8. CBI Says:

    I’ve only a couple of minutes, so I’ll try to reply more when time becomes available.

    That any discussion be done privately seems to me to be a baseline: it is both stupid and churlish to embarass an author publicly during a reading (although a stupid statement during a panel discussion might be fair game). That’s just following Jesus’ admonition to do to others as you would wish it done unto you. There is a boatload of difference between saying “don’t you know that . . . ” and saying “My understanding is this, but your writing says . . .”! Especially in science fiction, sometimes a physical inconsistency is really more of a reflection of further purported (for the sake of the story) ‘advances’ in physics.

    It is interesting that you mention Ian. Since I am, like him, a physicist (and also doing computational physics), I’d be very comfortable going up to Ian with a concern, and I’d expect his response to be within the realm of scientific discourse. In effect, his response would evidence more about himself personlly than about physics: an arrogant brush-off would show a disdain for the readier; an explanation would show a more mature writer.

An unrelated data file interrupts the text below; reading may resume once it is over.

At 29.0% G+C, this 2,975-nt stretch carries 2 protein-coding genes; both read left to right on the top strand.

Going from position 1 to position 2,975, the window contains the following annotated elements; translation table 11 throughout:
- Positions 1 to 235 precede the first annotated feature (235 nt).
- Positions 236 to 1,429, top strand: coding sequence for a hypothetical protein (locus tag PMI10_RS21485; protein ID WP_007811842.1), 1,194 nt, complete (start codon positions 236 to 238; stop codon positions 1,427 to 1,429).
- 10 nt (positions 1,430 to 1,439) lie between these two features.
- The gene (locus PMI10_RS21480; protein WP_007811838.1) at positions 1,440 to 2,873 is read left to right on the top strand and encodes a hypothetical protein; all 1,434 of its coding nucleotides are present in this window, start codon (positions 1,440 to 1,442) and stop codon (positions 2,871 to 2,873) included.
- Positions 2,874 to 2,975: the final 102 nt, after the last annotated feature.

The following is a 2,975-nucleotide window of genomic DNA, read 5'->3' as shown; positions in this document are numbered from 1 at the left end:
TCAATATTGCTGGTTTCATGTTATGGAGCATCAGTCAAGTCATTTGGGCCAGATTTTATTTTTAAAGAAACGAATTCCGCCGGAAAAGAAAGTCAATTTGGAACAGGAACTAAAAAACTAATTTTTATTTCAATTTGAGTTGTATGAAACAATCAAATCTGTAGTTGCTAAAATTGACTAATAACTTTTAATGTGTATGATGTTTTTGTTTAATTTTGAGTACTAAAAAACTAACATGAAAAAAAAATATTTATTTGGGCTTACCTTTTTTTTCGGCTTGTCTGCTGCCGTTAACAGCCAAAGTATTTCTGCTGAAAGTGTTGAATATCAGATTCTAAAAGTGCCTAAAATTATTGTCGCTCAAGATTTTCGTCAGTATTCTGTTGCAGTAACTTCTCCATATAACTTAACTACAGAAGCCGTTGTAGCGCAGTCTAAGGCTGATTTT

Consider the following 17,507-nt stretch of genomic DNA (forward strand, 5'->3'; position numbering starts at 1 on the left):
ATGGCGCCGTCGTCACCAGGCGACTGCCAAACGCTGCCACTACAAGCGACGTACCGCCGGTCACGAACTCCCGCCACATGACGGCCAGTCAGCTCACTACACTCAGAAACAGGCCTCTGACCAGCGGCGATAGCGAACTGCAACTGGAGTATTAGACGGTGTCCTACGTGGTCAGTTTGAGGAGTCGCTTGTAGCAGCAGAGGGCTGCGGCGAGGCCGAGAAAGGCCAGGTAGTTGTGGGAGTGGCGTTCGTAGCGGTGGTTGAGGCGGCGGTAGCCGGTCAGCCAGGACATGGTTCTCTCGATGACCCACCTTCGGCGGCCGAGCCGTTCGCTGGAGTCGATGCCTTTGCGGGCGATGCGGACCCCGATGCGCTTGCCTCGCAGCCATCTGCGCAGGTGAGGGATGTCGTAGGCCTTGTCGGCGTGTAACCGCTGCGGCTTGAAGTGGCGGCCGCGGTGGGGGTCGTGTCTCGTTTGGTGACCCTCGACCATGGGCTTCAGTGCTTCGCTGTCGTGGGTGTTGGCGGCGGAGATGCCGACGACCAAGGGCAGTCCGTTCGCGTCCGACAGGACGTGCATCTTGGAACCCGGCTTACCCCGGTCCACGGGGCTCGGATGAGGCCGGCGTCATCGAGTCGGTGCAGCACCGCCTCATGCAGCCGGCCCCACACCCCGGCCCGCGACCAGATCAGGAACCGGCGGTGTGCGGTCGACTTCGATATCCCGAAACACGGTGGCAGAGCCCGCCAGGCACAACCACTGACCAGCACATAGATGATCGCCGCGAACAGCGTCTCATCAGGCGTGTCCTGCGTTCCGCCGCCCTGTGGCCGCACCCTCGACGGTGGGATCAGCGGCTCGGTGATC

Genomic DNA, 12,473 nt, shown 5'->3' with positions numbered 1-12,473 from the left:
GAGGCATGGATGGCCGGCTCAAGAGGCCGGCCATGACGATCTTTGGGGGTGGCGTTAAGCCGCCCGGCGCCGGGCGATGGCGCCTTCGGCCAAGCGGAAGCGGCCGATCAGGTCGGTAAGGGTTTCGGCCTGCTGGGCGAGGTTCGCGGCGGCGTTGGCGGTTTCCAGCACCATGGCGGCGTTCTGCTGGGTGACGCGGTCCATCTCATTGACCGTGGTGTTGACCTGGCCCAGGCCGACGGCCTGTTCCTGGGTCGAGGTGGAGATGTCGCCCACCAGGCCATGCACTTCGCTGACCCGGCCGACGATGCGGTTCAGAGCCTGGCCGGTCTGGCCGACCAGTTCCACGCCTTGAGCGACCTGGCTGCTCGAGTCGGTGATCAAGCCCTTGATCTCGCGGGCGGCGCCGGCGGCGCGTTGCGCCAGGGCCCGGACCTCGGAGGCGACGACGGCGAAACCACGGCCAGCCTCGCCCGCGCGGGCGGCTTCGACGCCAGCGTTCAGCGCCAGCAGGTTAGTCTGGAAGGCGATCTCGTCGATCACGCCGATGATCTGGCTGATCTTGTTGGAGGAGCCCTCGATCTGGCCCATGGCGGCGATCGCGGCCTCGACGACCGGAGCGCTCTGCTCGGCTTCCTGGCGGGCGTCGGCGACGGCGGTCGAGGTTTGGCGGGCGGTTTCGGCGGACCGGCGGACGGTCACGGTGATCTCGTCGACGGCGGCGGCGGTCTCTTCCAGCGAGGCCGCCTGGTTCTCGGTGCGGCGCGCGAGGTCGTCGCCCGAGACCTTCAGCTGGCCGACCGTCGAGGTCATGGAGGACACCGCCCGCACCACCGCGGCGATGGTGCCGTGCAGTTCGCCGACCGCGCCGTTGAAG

The pharmacy examples are also different: this is a technical field of which not only I, but most people, are unfamiliar with. Quite frankly, given my own ignorance of the field, I’d give the author a signifiant benefit of the doubt. (Also, I am *very* impressed by the amount of research Jane did on pharmacies for the /Breaking the Wall/ books.)

    Anyway, my original question was not so much an “if” as a “how” and a “when”. It was also colored by something I heard last year: a very dismissive disdain for the opinions of “fen” (plural of SF fans). While I am convinced that some of that disdain is honestly earned — and why I am leary of becoming too “fen-like” — it was very much a serious question about how things work in the SF author world.

    Anyway, thanks for the answer — in spades!

  9. heteromeles Says:

    I agree with CBI. Nissa’s profession didn’t particularly bother me when I read it, but that was quite different from watching someone else who did know better putting the book down and saying, “she isn’t a pharmacist, that author didn’t know….” The important point was how it felt to be on the receiving end. The discomfort does cut both ways, and it can break suspension of disbelief abruptly.

    Now, I’m not going to argue that every author should spend a huge amount of time on research. In Jane’s case, this is something that just happened. If I hadn’t been on the receiving end of a harangue about it, I doubt I would have remembered it.

    If anything, it’s an argument to be a bit less realistic in fiction, so that the people don’t expect you to make every single detail correct. When a six shooter fires thirteen bullets, it’s annoying if everything else in the story is realistic. If it’s a cartoon, then it’s just part of the world.